An In Situ Study of Sintering Behavior and Phase Transformation Kinetics in NiTi Using Neutron Diffraction

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NICKEL titanium (NiTi) alloys have been receiving significant interest for a wide range of applications such as couplings, actuators, and medical devices, because they have a unique shape memory effect, superelastic properties with large energy absorption, good corrosion resistance, and good biocompatibility.[1] However, the high production cost of NiTi components limits their applications. Powder metallurgy, particularly near-net shaping technologies, offers a promise to reduce the manufacturing cost of NiTi products. Among PM manufacturing techniques, conventional press-and-sinter is a simple, cost-effective and most common powder metallurgical route.[2] Recently, there have been a large number of investigations into the influences of chemical compositions,[3,4] pressing pressure,[5,6] dimensional change,[7–10] sintering,[3,5,11,12] particle size,[3,13] and the use of titanium hydride powder[6,11,14–20] on the microstructures and mechanical properties of the sintered NiTi alloys. In GANG CHEN, Research Fellow, is with the Department of Chemical and Materials Engineering, The University of Auckland, Private Bag 92019, Auckland 1142, New Zealand, and also with the State Key Laboratory of Porous Metal Materials, Northwest Institute for Nonferrous Metal Research, Xi’an, 710016 Shaanxi, P.R. China. KLAUS-DIETER LISS, Senior Scientist, is with the Australian Nuclear Science and Technology Organisation, New Illawarra Road, Lucas Heights, NSW 2234, Australia, and also with the Quantum Beam Science Directorate, Japan Atomic Energy Agency, 2-4 Shirakata-Shirane Tokai-mura, Naka-gun, Ibaraki-ken 319-1195, Japan. PENG CAO, Associate Professor, is with the Department of Chemical and Materials Engineering, the University of Auckland. Contact e-mail: [email protected] Manuscript submitted January 22, 2015 Article published online September 15, 2015 METALLURGICAL AND MATERIALS TRANSACTIONS A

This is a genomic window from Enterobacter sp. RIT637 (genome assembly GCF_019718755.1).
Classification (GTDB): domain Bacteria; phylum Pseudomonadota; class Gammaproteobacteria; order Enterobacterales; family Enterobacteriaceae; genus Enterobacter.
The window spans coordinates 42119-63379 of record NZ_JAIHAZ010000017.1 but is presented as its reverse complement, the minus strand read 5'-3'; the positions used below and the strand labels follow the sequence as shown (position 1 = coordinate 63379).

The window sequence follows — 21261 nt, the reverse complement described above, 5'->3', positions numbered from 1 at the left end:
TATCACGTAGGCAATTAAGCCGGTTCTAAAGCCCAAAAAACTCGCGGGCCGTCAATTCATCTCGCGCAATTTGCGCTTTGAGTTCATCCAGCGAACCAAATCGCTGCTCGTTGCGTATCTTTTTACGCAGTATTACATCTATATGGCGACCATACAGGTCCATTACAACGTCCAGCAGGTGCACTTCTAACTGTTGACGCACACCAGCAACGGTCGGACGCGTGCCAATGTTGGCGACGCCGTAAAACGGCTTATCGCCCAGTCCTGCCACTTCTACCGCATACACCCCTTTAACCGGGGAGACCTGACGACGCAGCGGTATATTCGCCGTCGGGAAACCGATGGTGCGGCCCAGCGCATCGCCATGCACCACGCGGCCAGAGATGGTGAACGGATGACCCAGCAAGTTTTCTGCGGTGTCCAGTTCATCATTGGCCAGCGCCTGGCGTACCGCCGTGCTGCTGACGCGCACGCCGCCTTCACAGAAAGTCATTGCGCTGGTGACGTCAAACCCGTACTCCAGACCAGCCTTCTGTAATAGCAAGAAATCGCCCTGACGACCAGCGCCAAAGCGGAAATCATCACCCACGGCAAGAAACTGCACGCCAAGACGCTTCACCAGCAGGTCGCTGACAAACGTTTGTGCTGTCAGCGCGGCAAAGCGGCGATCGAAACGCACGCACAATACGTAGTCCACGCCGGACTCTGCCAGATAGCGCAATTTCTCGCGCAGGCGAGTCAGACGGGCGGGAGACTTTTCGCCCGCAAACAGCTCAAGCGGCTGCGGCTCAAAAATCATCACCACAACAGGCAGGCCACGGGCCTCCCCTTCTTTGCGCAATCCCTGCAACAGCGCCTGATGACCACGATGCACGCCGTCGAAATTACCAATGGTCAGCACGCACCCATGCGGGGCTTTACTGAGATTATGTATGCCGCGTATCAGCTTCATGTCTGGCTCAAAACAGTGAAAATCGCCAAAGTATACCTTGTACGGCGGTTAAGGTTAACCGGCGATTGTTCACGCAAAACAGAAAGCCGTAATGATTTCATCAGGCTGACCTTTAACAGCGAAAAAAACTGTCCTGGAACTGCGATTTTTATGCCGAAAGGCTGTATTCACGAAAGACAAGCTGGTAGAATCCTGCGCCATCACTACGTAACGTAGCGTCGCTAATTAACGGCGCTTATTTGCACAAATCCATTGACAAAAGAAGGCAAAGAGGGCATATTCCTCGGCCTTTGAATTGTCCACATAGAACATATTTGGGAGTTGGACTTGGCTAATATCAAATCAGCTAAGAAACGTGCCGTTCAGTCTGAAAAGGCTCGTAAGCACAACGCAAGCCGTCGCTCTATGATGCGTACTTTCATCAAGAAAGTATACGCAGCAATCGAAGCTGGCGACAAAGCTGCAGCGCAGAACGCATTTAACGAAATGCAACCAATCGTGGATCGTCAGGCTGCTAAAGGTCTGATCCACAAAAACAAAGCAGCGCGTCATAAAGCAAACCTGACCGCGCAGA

most cases, powder sintering is undertaken in a solid state, i.e., at a temperature below 1173 K (900 C) to avoid the occurrence of liquid phases.[21] However, a lengthy solid-state sintering time, often up to 30 hours, is required in order to obtain a single B2 phase—a prerequisite of shape memory effect.[21] Liquid-phase sintering is deemed to help accelerate chemical homogenization and to achieve a single B2 phase in the sintered NiTi alloys, but possibly at the expense of dimensional integrity. In practice, a single B2 phase is difficult to obtain during Ni/Ti powder sintering, regardless of how high the sintered density is achieved: some minor intermetallic phases persistently exist in the sintered compact.[17] Another equally important aspect in the Ni/ Ti powder sintering is the formation of porosity. In the Ni-Ti system there exists a eutectic reaction of b-Ti + NiTi2 fi L at Teu-b = 1215 K (942 C).[22] Above Teu-b, the melting event occurs and subsequent capillary flow of the melt leaves a pore behind the prior b-Ti particle.[17] This eutectic reaction plays two roles in the sintering process[17,23,24]: (i) achieving a higher alloying de

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